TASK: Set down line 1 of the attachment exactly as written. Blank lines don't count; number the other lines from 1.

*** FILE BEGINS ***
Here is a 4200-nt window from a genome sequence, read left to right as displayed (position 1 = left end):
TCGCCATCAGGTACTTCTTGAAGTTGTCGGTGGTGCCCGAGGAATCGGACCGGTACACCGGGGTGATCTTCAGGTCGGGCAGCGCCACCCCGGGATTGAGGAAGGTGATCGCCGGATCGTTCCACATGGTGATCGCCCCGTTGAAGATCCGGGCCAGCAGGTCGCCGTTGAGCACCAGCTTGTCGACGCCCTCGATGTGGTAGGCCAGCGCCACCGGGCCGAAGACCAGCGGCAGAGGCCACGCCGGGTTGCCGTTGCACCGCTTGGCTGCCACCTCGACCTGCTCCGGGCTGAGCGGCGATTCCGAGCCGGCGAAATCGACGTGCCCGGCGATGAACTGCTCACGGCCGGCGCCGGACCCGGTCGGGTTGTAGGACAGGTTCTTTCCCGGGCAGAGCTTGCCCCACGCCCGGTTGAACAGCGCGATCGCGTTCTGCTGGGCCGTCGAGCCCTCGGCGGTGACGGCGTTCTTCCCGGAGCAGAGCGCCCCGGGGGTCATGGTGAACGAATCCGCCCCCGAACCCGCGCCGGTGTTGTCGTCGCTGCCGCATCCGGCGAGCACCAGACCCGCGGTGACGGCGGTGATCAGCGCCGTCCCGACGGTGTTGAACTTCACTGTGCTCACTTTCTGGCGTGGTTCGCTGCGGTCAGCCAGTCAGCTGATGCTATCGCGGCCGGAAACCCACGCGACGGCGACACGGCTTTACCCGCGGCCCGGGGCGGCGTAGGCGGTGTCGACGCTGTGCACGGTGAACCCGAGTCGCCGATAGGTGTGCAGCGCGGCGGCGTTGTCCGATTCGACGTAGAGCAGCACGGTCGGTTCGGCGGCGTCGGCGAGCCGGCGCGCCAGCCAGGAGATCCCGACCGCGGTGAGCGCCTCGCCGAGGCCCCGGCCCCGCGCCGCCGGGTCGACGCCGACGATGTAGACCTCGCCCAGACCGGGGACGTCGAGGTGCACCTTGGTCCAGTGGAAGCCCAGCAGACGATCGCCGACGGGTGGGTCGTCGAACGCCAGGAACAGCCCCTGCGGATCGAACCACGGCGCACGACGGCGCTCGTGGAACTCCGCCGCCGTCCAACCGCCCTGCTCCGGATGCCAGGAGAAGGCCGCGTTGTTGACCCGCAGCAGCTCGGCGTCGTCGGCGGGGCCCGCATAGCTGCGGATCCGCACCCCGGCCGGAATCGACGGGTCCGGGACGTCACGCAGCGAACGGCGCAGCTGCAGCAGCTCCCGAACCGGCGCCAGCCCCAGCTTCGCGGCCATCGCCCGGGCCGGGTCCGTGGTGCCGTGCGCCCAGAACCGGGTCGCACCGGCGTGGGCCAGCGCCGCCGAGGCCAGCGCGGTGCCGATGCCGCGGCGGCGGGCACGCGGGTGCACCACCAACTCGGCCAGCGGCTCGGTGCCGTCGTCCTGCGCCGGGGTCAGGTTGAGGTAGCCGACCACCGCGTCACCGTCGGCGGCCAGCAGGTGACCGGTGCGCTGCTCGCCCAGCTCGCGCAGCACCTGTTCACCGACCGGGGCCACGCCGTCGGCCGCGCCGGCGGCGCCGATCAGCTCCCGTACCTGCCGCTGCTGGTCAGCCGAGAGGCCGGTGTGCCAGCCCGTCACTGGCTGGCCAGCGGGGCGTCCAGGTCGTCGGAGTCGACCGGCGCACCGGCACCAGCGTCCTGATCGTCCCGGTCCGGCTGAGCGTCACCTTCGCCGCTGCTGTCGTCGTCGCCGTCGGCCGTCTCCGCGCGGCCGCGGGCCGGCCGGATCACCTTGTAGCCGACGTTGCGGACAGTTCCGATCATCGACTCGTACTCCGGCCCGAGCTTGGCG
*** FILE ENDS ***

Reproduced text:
Here is a 4200-nt window from a genome sequence, read left to right as displayed (position 1 = left end):